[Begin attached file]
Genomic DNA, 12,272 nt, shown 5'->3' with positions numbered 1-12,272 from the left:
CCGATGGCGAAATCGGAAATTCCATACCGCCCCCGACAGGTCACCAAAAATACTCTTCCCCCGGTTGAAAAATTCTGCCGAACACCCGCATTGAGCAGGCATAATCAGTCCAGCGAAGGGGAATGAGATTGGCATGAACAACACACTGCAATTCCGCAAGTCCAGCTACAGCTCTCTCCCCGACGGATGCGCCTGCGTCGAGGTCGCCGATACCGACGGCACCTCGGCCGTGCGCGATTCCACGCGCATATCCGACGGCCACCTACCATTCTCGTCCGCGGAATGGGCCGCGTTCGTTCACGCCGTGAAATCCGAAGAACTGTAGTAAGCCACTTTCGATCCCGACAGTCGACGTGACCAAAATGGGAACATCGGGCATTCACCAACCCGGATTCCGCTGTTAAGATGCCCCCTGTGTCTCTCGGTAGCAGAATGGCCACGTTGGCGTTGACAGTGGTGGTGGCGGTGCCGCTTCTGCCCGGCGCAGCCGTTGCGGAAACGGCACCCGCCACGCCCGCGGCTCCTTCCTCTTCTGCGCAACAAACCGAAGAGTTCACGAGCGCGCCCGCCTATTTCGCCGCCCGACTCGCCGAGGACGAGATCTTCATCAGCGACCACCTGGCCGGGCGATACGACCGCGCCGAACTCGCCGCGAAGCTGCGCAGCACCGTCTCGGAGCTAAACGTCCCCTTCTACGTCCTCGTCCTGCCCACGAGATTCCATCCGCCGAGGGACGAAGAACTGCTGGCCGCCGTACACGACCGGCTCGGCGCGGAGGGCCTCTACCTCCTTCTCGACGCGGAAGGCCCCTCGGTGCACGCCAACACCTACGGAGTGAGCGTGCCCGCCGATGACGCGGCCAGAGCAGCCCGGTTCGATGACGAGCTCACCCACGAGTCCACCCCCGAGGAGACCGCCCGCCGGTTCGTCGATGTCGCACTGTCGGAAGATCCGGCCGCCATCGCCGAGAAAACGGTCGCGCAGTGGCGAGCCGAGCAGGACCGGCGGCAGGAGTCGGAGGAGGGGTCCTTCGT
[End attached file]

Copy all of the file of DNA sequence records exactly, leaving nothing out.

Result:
Genomic DNA, 12,272 nt, shown 5'->3' with positions numbered 1-12,272 from the left:
CCGATGGCGAAATCGGAAATTCCATACCGCCCCCGACAGGTCACCAAAAATACTCTTCCCCCGGTTGAAAAATTCTGCCGAACACCCGCATTGAGCAGGCATAATCAGTCCAGCGAAGGGGAATGAGATTGGCATGAACAACACACTGCAATTCCGCAAGTCCAGCTACAGCTCTCTCCCCGACGGATGCGCCTGCGTCGAGGTCGCCGATACCGACGGCACCTCGGCCGTGCGCGATTCCACGCGCATATCCGACGGCCACCTACCATTCTCGTCCGCGGAATGGGCCGCGTTCGTTCACGCCGTGAAATCCGAAGAACTGTAGTAAGCCACTTTCGATCCCGACAGTCGACGTGACCAAAATGGGAACATCGGGCATTCACCAACCCGGATTCCGCTGTTAAGATGCCCCCTGTGTCTCTCGGTAGCAGAATGGCCACGTTGGCGTTGACAGTGGTGGTGGCGGTGCCGCTTCTGCCCGGCGCAGCCGTTGCGGAAACGGCACCCGCCACGCCCGCGGCTCCTTCCTCTTCTGCGCAACAAACCGAAGAGTTCACGAGCGCGCCCGCCTATTTCGCCGCCCGACTCGCCGAGGACGAGATCTTCATCAGCGACCACCTGGCCGGGCGATACGACCGCGCCGAACTCGCCGCGAAGCTGCGCAGCACCGTCTCGGAGCTAAACGTCCCCTTCTACGTCCTCGTCCTGCCCACGAGATTCCATCCGCCGAGGGACGAAGAACTGCTGGCCGCCGTACACGACCGGCTCGGCGCGGAGGGCCTCTACCTCCTTCTCGACGCGGAAGGCCCCTCGGTGCACGCCAACACCTACGGAGTGAGCGTGCCCGCCGATGACGCGGCCAGAGCAGCCCGGTTCGATGACGAGCTCACCCACGAGTCCACCCCCGAGGAGACCGCCCGCCGGTTCGTCGATGTCGCACTGTCGGAAGATCCGGCCGCCATCGCCGAGAAAACGGTCGCGCAGTGGCGAGCCGAGCAGGACCGGCGGCAGGAGTCGGAGGAGGGGTCCTTCGT